Another limitation of this retrospective study is that ureteral stent insertion was not randomized. Assimos et al., in their study, presented a predictive model for preoperative ureteral stent placement. In general, clinicians preferred to place preoperative ureteral stents in cases with high comorbidities such as high ASA score, solitary kidney, anticoagulant use, and Crohn’s disease [26]. We performed stenting if the ureteral stone was causing symptoms, such as renal colic, obstructive uropathy, or infection, in accordance with present guidelines [17]. In this tertiary medical center, these were mostly patients who were referred to urology on an outpatient basis, in the emergency room, or as a consultation from another department. They were subsequently scheduled for surgery under general anesthesia to remove the stone after stone-related symptoms resolved. In the renal stone group, ureteral stenting was considered first in younger patients with a relatively high likelihood of failed ureteroscopy [33], and was otherwise considered upon patients’ will; it was only performed in patients who were informed of the benefits and complications of ureteral stenting and readily agreed to it.
A well-designed randomized controlled trial is needed to address these shortcomings and validate the results. However, despite these limitations, we aimed to eliminate confounding factors from previous studies through more detailed study design, which might help strengthen existing guidelines to prevent unnecessary discomfort and additional costs from preoperative ureteral stent insertion.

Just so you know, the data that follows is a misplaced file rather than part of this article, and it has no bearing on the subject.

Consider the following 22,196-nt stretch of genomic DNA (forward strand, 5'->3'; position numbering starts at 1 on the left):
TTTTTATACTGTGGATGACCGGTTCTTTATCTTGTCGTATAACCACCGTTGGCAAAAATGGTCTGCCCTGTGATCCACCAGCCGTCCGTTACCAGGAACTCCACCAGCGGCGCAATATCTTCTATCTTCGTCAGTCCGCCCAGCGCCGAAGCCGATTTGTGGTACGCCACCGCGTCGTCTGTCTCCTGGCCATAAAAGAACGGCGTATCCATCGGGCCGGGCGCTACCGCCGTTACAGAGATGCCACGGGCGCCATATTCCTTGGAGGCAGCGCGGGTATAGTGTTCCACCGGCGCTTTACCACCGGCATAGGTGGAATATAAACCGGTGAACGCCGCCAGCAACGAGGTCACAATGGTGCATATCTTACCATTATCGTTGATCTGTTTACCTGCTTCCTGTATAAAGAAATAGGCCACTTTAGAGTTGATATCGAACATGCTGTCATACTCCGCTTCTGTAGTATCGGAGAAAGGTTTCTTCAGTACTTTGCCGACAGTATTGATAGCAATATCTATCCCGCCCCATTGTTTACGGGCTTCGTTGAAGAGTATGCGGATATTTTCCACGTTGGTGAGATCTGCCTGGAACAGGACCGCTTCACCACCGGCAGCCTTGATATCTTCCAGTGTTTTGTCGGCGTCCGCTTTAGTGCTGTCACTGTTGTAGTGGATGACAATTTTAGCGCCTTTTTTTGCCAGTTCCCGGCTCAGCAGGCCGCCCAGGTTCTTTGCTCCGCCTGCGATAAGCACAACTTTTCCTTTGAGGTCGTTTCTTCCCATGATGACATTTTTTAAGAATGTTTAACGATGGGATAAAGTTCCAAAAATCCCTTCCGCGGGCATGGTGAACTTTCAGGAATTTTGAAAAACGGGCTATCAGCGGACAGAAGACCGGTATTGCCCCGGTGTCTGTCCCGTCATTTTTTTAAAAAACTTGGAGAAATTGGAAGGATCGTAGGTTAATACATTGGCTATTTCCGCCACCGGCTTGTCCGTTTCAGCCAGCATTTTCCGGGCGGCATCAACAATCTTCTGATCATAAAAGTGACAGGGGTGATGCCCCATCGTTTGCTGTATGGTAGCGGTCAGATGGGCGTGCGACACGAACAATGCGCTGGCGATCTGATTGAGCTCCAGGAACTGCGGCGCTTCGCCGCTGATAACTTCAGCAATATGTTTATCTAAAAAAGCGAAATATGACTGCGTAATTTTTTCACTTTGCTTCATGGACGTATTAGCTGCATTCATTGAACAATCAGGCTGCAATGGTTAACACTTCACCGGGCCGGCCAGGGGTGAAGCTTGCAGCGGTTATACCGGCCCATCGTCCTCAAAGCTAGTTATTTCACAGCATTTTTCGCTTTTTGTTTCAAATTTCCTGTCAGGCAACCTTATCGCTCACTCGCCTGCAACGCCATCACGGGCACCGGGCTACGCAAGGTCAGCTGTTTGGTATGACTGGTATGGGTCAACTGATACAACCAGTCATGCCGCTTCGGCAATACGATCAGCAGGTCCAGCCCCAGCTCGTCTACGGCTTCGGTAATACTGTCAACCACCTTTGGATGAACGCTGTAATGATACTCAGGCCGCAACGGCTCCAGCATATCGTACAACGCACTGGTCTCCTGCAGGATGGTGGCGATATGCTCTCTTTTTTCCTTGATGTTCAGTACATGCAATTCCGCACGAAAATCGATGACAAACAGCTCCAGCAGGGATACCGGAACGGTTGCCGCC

5. Conclusions

Among patients who underwent RIRS with a UAS, those who had preoperative ureteral stenting did not show a significant difference in SFR and complication rate compared with those who did not. Therefore, except when necessary to resolve obstructive uropathy or renal colic, routine preoperative stenting is not needed to improve surgical outcomes of RIRS.

Author Contributions

Conceptualization, J.Y.J. and J.Y.L.; methodology, J.Y.J. and J.Y.L.; software, J.Y.J., Y.J.M. and J.Y.L.; validation, J.Y.L.; formal analysis, J.Y.J., Y.J.M. and J.Y.L.; investigation, J.Y.J. and J.Y.L.; resources, J.Y.L.; data curation, J.Y.J. and D.Y.J.; writing—original draft preparation, J.Y.J. and J.Y.L.; writing—review and editing, J.Y.J., K.S.C., D.Y.J., Y.J.M., D.H.K., H.D.J. and J.Y.L.; visualization, J.Y.J. and J.Y.L.; supervision, K.S.C. and J.Y.L.; and project administration, J.Y.L. All authors have read and agreed to the published version of the manuscript.


This research received no external funding.

Institutional Review Board Statement

This study followed the principles of the Declaration of Helsinki and was approved by the Institutional Review Board of Yonsei University Health System, Seoul, Korea (No. 4-2022-1568; approval date: February 1, 2023).

Informed Consent Statement

Patient consent was waived due to the retrospective design of this study.

Data Availability Statement

Data are available upon request to the corresponding author.

Conflicts of Interest

The authors declare no conflict of interest.


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Figure 1. Flowchart of our retrospective study design. RIRS = retrograde intrarenal surgery, ECIRS = endoscopic combined intrarenal surgery. * Confirmed by surgical record and routinely performed preoperative CT imaging.